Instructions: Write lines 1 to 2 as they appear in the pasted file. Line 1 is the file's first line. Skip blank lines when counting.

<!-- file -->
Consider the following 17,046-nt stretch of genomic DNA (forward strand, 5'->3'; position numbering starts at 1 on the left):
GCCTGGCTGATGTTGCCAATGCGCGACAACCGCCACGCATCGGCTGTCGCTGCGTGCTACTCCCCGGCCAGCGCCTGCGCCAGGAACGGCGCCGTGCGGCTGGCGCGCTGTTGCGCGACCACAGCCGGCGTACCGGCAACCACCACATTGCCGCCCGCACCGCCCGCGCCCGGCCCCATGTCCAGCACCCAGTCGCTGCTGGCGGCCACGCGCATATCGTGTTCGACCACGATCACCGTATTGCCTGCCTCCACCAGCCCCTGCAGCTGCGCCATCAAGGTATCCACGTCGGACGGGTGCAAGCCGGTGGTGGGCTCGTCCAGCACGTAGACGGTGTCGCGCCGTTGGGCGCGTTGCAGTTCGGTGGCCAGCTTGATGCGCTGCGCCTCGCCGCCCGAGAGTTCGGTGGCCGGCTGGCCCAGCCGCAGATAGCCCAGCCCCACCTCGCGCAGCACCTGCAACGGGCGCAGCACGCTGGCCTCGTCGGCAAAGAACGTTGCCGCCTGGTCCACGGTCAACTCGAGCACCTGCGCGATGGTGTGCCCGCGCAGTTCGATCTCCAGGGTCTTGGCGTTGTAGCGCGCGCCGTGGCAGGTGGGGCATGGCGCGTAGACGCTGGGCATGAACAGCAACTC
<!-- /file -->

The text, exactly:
Consider the following 17,046-nt stretch of genomic DNA (forward strand, 5'->3'; position numbering starts at 1 on the left):
GCCTGGCTGATGTTGCCAATGCGCGACAACCGCCACGCATCGGCTGTCGCTGCGTGCTACTCCCCGGCCAGCGCCTGCGCCAGGAACGGCGCCGTGCGGCTGGCGCGCTGTTGCGCGACCACAGCCGGCGTACCGGCAACCACCACATTGCCGCCCGCACCGCCCGCGCCCGGCCCCATGTCCAGCACCCAGTCGCTGCTGGCGGCCACGCGCATATCGTGTTCGACCACGATCACCGTATTGCCTGCCTCCACCAGCCCCTGCAGCTGCGCCATCAAGGTATCCACGTCGGACGGGTGCAAGCCGGTGGTGGGCTCGTCCAGCACGTAGACGGTGTCGCGCCGTTGGGCGCGTTGCAGTTCGGTGGCCAGCTTGATGCGCTGCGCCTCGCCGCCCGAGAGTTCGGTGGCCGGCTGGCCCAGCCGCAGATAGCCCAGCCCCACCTCGCGCAGCACCTGCAACGGGCGCAGCACGCTGGCCTCGTCGGCAAAGAACGTTGCCGCCTGGTCCACGGTCAACTCGAGCACCTGCGCGATGGTGTGCCCGCGCAGTTCGATCTCCAGGGTCTTGGCGTTGTAGCGCGCGCCGTGGCAGGTGGGGCATGGCGCGTAGACGCTGGGCATGAACAGCAACTC